Young undefeated boxer Terry Dolan, who's been lying to his invalid mother about his career, confides to Maisie that he hates and is terrified by boxing and wants out. Not wanting to let ... See full summary »
Edwin L. Marin
Showgirl Maisie Ravier finds herself once again out of work. She meets a wealthy playboy who hires her to be his family's new maid. Maisie soon finds herself trying to mend the family's ... See full summary »
Part of a gold shipment has been stolen and the Sergeant suspects Louis LeBey. When Louis is attracted to newly arrived Nedra Ruskin, Woolie-Woolie becomes jealous and tells the Sergeant ... See full summary »
In the mid-late 1800's camels were imported to various regions of the American southwestern deserts as pack animals and natives from the middle eastern countries came along as drivers and ... See full summary »
Jerry Long and Jane Worth are heirs to an abandoned mining town. Judge Drake knows there is gold there and wants them to sell. He plans to scare Jane and has hired Jerry, not knowing his ... See full summary »
Honest Plush Brannon is a con-man thrown out of the Barbary Coast in San Francisco in the 1880s and headed for the gold rush region of Nevada. He discovers a real mine which lead to several complications.
Roy Del Ruth
Molly Louvain's plans for a respectable marriage with her sweetheart Jimmy fall through so she takes to the road with a two-bit crook and becomes wanted by the police in connection with a high-profile crime.
Maisie becomes attached to a dirt-poor farmer and his family as they try to make ends meet joining hundreds of others digging for gold in a previously panned-out ghost town.Written by
Doug Sederberg <firstname.lastname@example.org>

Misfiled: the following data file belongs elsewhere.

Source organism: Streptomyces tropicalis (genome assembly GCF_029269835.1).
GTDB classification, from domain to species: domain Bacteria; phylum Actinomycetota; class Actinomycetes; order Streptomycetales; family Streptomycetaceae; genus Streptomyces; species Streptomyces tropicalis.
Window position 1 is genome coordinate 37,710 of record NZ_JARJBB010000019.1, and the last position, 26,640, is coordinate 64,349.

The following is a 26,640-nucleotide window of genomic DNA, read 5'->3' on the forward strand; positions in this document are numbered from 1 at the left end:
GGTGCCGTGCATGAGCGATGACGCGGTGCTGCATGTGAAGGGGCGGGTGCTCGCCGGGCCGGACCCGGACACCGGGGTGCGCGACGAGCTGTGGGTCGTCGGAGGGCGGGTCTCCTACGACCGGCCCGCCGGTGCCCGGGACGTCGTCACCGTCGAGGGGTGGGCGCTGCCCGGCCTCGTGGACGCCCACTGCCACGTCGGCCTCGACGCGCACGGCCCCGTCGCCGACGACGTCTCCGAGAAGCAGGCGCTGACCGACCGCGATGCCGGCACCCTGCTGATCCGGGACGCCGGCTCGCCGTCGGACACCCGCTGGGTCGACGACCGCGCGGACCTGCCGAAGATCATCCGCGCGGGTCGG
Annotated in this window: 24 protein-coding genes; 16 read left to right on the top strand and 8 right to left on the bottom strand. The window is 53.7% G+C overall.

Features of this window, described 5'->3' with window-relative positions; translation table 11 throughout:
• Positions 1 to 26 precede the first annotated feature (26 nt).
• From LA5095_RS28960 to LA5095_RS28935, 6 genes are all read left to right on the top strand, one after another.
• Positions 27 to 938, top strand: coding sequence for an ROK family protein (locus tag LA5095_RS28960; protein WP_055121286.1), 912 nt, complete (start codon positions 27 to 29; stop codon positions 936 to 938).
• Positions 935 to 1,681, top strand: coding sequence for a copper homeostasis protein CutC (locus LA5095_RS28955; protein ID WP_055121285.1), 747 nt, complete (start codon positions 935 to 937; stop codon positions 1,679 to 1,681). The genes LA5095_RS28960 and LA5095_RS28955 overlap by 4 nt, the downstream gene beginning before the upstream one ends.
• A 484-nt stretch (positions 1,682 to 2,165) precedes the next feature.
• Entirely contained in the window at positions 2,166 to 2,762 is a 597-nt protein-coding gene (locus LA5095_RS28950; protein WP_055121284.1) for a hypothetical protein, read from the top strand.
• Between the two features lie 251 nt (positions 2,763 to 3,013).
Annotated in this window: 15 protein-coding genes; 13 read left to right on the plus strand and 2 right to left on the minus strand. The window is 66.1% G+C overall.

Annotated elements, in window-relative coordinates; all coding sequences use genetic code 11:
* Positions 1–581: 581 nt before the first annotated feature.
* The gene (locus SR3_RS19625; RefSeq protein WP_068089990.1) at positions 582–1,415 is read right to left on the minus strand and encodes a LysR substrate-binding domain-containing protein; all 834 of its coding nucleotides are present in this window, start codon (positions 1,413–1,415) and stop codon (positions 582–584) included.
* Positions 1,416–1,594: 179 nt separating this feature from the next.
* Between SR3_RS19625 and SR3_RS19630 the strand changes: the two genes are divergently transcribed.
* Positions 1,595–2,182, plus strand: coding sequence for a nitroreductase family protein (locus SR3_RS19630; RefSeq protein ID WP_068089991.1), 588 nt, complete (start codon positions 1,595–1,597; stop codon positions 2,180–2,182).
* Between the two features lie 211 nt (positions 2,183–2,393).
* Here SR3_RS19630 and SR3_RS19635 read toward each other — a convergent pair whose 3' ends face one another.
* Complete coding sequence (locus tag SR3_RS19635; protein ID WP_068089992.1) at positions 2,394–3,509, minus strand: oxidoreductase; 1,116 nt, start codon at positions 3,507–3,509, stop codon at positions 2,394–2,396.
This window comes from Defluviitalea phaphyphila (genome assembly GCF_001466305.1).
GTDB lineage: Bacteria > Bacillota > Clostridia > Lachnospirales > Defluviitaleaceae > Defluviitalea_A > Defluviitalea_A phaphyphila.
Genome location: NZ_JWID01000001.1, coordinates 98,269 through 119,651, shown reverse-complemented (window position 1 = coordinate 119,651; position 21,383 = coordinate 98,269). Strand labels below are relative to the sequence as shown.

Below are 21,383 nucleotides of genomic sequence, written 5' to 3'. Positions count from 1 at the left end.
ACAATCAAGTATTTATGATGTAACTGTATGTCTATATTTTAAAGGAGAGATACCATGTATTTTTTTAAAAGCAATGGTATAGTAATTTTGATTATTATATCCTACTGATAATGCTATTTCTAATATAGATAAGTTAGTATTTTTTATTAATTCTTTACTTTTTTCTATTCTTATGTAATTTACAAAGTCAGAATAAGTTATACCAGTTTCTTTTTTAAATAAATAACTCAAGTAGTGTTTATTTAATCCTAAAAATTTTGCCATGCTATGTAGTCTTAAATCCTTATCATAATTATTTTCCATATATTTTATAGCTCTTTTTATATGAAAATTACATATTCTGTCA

This film was initially telecast in Los Angeles Thursday 4 July 1957 on KTTV (Channel 11); it first aired in Altoona PA 19 July 1957 on WFBG (Channel 10), in Philadelphia 11 August 1957 on WFIL (Channel 6), in Phoenix 15 September 1957 on KPHO (Channel 5), in Chicago 28 September 1957 on WBBM (Channel 2), in Honolulu 2 October 1957 on KHVH (Channel 13), in Akron 23 January 1958 on WAKR (Channel 49), in Baltimore 4 February 1958 on WJZ (Channel 13), in Peoria 11 February 1958 on WTVH (Channel 19), in New Haven 22 February 1958 on WNHC (Channel 8), in Seattle 10 May 1958 on KING (Channel 5), and in San Francisco 6 September 1958 on KGO (Channel 7); the Gold Rush finally took Maisie to New York City 16 August 1960 on WCBS (Channel 2). See more »
Early in the movie when Maisie is frightened and gives out a yell; she gets a loud echo. The only mountains in the area are far off in the distance. There is nothing in the area that would cause an echo. See more »
The movie may not have done much for comedic Maisie, but it' a worthy reflection of Depression era straits. I like the way Maisie's slowly drawn into the Davis family plight. They're a hard-scrabble family who've lost their farm, along with thousands of others, and are now living hand to mouth. The city-bred Maisie meets up with them as they along with other dispossessed farmers are traveling as part of a rumored gold rush. Though separated at first by a cultural contrast, Maisie's drawn into the family by the common humanity their plight represents, especially by winning little Jubie Davis (Weidler). Together, they share their meager money, along with hopes of a gold strike that will lift their fortunes.
Though MGM has hired a big crowd of extras and costumed them in appropriately seedy clothes, Maisie still stands out. But what about those tacky exteriors that fairly shout studio sound stage. Why make the costuming so realistic, then background them with such outdoor phoniness. After all, this is MGM. At times, Sothern's a little shrill for my taste, but manages to remain likable, while actor Bowman as the reluctant benefactor makes for a churlish and unusual leading man. Too bad little Weidler is largely forgotten. She made for a charmingly plain-faced youngster, without being cutesy. Anyway, the overall result is a curious combination of Depression era drama and Maisie type spunk minus the series' usual laughs. So, fans of the series may find this entry too pointed for their liking. But I enjoyed it for its strong moral and as a reflection of the desperate times.
(In passing-- My dad owned a Colorado gold mine many years ago, and I remember as a boy how eagerly he awaited assay office results so he would know where next to tunnel. In fact, with a few notable exceptions gold in its natural state is unrecognizable. Instead, it's blended into ore that must then be tested for its gold content. So the movie's element of suspense is not fictional.)
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